Sunday, May 17, 2009

STI: Doctors must comfort and care, says PM

May 17, 2009

Doctors must comfort and care, says PM

PM Lee pays tribute to the professionalism of doctors at medical body's anniversary


In the last 50 years, Singapore's health-care standards have been totally transformed. But a lot of credit must also go to our medical professionals. Your professionalism, dedication and patient labours have benefited generations of Singaporeans, all of whom will need medical care at some point of their lives.


I am honoured and very happy to become an honorary member of the Singapore Medical Association. I am not a doctor, but I know many doctors. My first wife was a doctor, and so are my sister, cousin and two of my uncles. I know doctors as colleagues in Cabinet and Parliament, and have also worked with many doctors on our health-care system. I have been treated by a succession of doctors at various times, and but for their good judgment and conscientious care, I might not be here tonight.


But the closest I have come to practising doctoring is perhaps when I conduct Meet-The-People sessions for my residents in Teck Ghee. (Indeed, in Britain such Meet-The-People sessions by Members of Parliament are called clinics.)


The residents come to see me, their MP. They come one case after another, each problem important to him or her, each one seeking advice, assistance, and a solution, preferably immediately. I am conscious of their high hopes, and of the limits of what I can do.


I have learnt the importance of good bedside manners, and found that even when I cannot solve my residents' problems, lending a patient listening ear will often help them to unburden themselves and feel better. For MPs, like doctors, must not only seek to cure - and in fact not all cases can be cured - but must always care.


There is great wisdom in the ancient medical aphorism - 'To cure sometimes, to relieve often and to comfort always'. So each time I finish a Meet-The-People session, I leave with a greater admiration for doctors, especially GPs or polyclinic doctors who see patients like this every working day.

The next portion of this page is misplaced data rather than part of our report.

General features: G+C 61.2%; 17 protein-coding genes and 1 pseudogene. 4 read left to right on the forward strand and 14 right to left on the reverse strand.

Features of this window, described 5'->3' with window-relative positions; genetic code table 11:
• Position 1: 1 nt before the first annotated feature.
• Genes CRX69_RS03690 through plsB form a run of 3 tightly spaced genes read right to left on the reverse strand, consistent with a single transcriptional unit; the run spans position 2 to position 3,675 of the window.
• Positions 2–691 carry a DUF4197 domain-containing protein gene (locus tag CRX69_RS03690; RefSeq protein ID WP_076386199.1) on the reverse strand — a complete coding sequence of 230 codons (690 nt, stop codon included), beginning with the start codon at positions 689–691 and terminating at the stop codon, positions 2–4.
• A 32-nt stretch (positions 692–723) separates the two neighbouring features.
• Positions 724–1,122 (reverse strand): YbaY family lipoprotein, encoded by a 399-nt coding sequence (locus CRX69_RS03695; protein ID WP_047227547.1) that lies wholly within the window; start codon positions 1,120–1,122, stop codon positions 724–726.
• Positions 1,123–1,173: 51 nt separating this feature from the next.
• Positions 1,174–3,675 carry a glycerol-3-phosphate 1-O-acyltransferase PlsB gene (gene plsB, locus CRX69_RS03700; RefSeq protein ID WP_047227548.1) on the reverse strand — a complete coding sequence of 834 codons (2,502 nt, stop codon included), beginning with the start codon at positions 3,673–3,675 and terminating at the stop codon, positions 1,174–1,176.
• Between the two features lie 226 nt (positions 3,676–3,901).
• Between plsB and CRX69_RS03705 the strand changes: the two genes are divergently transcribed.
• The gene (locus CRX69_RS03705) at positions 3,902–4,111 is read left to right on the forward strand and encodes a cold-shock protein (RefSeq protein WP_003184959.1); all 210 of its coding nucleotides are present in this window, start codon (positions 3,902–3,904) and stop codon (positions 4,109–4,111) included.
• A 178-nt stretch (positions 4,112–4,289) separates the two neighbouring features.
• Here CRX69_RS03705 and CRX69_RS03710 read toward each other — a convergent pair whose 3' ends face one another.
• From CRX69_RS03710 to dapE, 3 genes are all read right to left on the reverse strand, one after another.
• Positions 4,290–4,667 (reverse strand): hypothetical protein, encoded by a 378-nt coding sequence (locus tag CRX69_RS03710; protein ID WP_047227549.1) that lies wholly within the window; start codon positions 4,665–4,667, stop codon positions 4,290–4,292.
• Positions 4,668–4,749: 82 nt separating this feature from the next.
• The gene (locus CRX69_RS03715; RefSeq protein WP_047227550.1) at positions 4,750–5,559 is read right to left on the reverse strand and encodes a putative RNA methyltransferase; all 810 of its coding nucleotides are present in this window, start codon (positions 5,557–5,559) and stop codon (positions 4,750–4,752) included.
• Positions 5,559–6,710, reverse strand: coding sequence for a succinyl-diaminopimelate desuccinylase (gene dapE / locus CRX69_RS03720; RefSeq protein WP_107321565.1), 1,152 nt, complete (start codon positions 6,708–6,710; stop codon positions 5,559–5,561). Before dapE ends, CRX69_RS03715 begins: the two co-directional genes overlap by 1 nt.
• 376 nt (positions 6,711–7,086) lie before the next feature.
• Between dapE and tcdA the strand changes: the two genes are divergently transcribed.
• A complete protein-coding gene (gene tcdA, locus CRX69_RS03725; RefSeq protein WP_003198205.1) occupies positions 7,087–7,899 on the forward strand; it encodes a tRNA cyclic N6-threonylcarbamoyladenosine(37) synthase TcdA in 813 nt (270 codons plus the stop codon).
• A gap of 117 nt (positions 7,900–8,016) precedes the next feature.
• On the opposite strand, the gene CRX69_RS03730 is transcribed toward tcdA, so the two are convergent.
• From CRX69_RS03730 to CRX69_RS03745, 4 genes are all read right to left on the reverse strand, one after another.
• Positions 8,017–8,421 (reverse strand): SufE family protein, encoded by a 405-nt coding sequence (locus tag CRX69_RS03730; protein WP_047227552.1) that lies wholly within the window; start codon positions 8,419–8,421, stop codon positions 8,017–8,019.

When the Minister for Health asked me what I proposed to talk about tonight, I told him my theme was that doctors have a very difficult job, so please do your best. Let me explain the reasons why.


First, doctors have to be perpetually learning and relearning. You have to keep abreast of the flood of medical knowledge that is expanding day by day, at least in your area of speciality. New research contradicts earlier studies, new treatment protocols supersede old ones, and new drugs deliver superior results, but with different complications and trade-offs.


As a layman, I find it hard enough to keep up with constantly changing fitness advice - is taking Vitamin C good for you, should I go low-carbo or high-carbo, will eating eggs raise my cholesterol levels?


Doctors have an even harder time keeping up with rapid medical advancements, but it is crucial that you do so, because as a patient I depend on you to provide me with the best advice, and I will assume that you are current and correct.


Second, doctors must always do what is best for your patient. The patient has the final say, but he relies heavily on you for advice. After all, you are his doctor, and you know much more about his condition and about medicine than he does. So patients always say 'doctor's orders', and never 'doctor's advice'. If you tell a patient an expensive drug or a risky procedure is vital to make him better, he will take your advice very seriously, even if he decides to seek a second opinion.